And here are two tips, fabric remnants are GREAT for making purses because they’re cheap and you usually don’t need more than 1/2yd anyway. Aaaaaand, u-handbag.typepad.com. It’ll be your best friend for purse making. :)

  • Valérie
    January 11, 2008 at 7:44 am

    Not too bad for a first attempt! I second the U-handbags website, has great ressources for handbags. Also, I think the handbag itself is a bit weird: big handbag with tiny straps equals no support… :)

  • Mary Beth
    January 11, 2008 at 8:14 am

    Seconding about using interfacing, and/or home dec/upholstery fabric. To make the gusset more rigid, lots of books/patterns recommend Timtex, but I’ve never gotten around to ordering/finding any. I’ve successfully used plastic canvas (you know the stuff your grandma made tissue box covers out of) or if you can get your hands on some corrugated plastic – the kind that many yards signs are made out of (political signs, work done by J&R roofing signs, etc…). If you have a “fast signs” store nearby you can sometimes get them to give you usable scraps, misprints, etc.. for free. We likey free.

  • Wendy
    January 11, 2008 at 8:19 am

    You might want to try using a cotton flannel as an interfacing. It’s super cheap and can add some weight to thinner fabrics. I think you did a great job for your first time!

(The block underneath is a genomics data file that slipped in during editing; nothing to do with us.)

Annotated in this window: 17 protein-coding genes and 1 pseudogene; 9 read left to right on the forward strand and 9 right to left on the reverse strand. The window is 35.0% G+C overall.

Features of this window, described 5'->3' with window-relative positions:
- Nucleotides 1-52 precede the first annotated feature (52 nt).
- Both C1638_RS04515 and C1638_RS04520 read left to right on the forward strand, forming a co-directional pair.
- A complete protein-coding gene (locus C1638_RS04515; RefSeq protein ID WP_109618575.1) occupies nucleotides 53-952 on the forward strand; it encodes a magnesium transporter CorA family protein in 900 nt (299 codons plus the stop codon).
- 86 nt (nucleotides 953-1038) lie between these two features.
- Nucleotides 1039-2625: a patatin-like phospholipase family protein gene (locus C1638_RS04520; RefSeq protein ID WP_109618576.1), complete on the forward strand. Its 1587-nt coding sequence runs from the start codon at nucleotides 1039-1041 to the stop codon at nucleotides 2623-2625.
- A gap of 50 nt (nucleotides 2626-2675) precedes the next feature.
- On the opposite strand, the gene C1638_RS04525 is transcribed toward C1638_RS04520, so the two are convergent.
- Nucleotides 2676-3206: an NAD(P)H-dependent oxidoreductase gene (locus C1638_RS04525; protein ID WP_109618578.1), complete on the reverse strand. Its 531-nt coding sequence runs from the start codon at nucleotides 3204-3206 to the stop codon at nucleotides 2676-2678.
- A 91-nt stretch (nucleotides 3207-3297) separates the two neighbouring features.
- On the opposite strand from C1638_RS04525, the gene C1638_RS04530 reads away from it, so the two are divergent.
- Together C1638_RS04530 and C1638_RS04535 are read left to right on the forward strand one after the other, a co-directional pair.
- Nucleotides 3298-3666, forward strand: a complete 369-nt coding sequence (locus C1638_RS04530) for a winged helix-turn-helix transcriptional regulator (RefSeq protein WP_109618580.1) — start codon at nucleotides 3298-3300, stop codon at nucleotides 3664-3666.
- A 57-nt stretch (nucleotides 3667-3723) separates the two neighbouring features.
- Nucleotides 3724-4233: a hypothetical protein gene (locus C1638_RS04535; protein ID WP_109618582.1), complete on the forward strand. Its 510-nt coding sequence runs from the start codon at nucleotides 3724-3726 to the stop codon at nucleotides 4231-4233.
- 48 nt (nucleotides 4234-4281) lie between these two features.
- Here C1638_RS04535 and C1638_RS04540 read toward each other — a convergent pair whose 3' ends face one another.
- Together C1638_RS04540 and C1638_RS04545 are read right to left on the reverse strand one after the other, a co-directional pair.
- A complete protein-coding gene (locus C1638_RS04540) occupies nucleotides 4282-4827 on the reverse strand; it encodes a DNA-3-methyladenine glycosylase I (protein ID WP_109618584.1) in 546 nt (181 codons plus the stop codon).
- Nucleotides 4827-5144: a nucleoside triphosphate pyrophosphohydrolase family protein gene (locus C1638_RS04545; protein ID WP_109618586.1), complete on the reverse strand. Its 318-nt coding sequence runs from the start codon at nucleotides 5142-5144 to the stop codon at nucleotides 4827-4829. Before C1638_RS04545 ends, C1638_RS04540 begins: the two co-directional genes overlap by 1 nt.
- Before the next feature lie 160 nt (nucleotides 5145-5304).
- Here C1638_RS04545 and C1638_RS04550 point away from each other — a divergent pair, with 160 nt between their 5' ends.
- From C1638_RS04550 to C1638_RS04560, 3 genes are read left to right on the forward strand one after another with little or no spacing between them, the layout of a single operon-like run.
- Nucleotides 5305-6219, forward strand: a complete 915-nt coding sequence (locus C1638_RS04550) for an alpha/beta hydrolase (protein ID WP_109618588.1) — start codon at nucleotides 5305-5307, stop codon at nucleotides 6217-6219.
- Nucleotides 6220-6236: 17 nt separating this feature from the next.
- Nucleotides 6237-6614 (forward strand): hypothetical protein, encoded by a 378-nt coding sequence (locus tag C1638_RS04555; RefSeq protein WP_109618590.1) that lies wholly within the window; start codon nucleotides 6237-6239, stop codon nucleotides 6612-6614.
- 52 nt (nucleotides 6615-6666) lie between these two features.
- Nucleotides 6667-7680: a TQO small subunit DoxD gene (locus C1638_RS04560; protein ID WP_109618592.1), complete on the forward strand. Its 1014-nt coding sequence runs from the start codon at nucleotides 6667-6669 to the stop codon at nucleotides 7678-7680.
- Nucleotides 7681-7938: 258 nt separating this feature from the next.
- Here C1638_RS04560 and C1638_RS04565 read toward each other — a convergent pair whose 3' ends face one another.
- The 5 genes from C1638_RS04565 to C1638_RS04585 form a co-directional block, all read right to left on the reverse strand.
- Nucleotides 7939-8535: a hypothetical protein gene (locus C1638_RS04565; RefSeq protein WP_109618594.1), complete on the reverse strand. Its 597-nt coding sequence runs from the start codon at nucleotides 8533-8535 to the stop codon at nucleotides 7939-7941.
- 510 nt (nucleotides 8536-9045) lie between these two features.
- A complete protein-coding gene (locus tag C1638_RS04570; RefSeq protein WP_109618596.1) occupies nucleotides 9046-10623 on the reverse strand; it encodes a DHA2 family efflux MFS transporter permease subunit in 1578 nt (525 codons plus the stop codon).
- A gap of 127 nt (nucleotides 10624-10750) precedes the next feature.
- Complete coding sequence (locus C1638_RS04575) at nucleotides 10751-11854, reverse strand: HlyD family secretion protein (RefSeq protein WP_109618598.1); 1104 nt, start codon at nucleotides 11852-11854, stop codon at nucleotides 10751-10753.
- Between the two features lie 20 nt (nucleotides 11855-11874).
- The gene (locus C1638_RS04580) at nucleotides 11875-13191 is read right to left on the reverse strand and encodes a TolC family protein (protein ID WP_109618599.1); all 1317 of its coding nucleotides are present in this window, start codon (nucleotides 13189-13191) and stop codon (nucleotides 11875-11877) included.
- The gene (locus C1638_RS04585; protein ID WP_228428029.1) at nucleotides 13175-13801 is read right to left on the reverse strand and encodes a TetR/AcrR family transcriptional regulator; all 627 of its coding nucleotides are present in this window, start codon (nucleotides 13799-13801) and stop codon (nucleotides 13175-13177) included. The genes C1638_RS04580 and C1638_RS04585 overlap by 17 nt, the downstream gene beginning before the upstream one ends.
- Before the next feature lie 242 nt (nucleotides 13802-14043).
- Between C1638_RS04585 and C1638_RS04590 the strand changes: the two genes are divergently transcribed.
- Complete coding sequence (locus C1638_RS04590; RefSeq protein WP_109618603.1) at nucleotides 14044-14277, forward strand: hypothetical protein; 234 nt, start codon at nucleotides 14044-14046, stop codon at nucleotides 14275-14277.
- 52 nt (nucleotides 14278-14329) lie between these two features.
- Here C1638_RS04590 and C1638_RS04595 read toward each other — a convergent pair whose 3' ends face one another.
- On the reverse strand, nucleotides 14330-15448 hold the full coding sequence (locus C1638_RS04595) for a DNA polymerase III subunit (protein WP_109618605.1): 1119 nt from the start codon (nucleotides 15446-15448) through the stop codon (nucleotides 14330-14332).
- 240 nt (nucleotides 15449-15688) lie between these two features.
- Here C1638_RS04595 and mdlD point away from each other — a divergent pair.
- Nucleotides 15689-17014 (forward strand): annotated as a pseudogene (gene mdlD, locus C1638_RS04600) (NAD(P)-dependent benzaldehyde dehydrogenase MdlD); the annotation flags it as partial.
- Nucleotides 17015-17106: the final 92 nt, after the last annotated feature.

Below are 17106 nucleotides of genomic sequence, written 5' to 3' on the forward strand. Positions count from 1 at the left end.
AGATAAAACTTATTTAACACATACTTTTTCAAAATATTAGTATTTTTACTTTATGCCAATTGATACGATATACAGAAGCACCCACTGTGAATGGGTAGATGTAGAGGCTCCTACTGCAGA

• daisy janie
    January 11, 2008 at 8:47 am

    Love the style and fabric Nicole. Marvelous first attempt!

    Introduce yourself to interfacing, you won’t be sorry. You’ll be fast friends when you realize the structural wonders it can do. Timtex is super stiff (I use a similar but more industrial version of this on my handbags), and it may too much for this bag. I think you want slouch but not flop…I would use a heavier cotton canvas to get this effect. Just cut the same pattern out of the canvas and baste the outer fabric and the canvas together.

  • daisy janie
    January 11, 2008 at 8:51 am

    Oh, sorry…..just realized you said you used interfacing on the gusset. Still, I would try the heavy canvas, like duck cloth.

  • Alice
    January 11, 2008 at 9:32 am

    I also read Melissa’s blog and she has made some great bag with extra supports. Check it out! http://www.allbuttonedup.typepad.com

  • Sommer
    January 11, 2008 at 9:46 am

    Even with it’s floppyness, this purse would make for a really awesome knitter’s travel bag. It looks just big enough to throw yarn and needles into to take along to a doctor’s waiting room, lunch break, on the bus, etc.

  • Kathleen
    January 11, 2008 at 10:09 am

    Your fabric is lovely, and what a bargain! I’ve often used a thin quilt batting as lining, it does the same job as interfacing, which is good too, but I like a thicker feeling bag so it works well.